Often developing orthodontic problems can be recognized at an early age before all the adult teeth erupt. In younger patients, Phase I orthodontics, also called interceptive orthodontics, may be used to correct or lessen the developing dental and skeletal problems. The indications for interceptive orthodontics include:
When pronounced, it is unlikely these conditions will correct on their own. If left uncorrected and postponed until all the adult teeth erupt and jaw growth is complete, the options to resolve these problems become more limited. This can lead to compromised cosmetics and/or poor dental health or function.
The key to interceptive orthodontic treatment is timing. Early treatment during periods of rapid jaw growth and tooth development allows for more favorable final results. Most interceptive treatment is best started when the adult molars and incisors have erupted. This typically occurs between the ages of seven and ten years. Treatment may consist of braces, headgear, or removable appliances. The length of treatment varies, but usually lasts between 6 and 15 months.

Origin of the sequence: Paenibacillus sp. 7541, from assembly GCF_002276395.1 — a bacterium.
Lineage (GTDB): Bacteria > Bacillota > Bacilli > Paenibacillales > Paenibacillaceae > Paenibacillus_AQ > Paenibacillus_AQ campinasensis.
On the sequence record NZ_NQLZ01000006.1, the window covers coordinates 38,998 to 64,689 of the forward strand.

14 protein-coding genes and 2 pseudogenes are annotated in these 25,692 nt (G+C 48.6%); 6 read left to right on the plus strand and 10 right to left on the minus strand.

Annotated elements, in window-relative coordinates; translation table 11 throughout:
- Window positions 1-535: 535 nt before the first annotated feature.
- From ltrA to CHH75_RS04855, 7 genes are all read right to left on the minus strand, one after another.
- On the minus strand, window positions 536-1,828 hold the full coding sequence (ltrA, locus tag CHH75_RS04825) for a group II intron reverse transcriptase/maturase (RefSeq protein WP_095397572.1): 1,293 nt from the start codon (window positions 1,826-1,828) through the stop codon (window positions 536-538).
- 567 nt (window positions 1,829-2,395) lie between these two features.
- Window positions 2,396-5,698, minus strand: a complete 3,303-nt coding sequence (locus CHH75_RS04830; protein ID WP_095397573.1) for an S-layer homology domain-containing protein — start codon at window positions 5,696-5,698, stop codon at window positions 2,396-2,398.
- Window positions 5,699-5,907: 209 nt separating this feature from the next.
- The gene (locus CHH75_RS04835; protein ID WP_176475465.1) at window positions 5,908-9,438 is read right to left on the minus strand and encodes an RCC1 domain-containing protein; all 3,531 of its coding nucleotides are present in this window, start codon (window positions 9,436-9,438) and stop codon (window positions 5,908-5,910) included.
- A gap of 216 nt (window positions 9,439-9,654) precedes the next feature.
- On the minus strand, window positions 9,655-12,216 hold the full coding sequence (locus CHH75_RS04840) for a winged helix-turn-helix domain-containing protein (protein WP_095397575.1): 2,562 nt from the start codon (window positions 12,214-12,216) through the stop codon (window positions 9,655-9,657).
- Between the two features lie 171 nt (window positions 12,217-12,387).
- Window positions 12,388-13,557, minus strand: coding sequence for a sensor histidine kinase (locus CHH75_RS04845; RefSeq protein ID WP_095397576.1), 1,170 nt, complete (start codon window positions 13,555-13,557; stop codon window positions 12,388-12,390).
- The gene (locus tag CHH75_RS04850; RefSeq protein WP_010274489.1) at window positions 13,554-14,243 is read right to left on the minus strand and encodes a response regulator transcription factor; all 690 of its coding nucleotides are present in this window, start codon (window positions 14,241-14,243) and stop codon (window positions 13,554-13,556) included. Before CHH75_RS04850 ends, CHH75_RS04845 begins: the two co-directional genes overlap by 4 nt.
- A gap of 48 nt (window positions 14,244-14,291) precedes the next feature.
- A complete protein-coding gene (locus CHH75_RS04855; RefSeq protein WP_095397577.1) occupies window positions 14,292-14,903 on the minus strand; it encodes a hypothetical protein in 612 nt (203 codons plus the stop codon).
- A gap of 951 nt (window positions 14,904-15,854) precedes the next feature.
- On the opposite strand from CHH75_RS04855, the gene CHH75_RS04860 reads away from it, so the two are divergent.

The benefits of interceptive treatment include:
After completion of early orthodontic treatment, there is a monitoring of the growth and development of the teeth and jaws. Once the adult teeth have erupted, the need for Phase II, or comprehensive, orthodontic treatment is determined. Phase II treatment involves upper and lower braces to finalize smile esthetics and the positions of the newly erupted adult teeth. Proper management with early interceptive orthodontic treatment can simplify and occasionally eliminate the need for Phase II orthodontics depending on the severity of the initial problem, patient cooperation, and growth.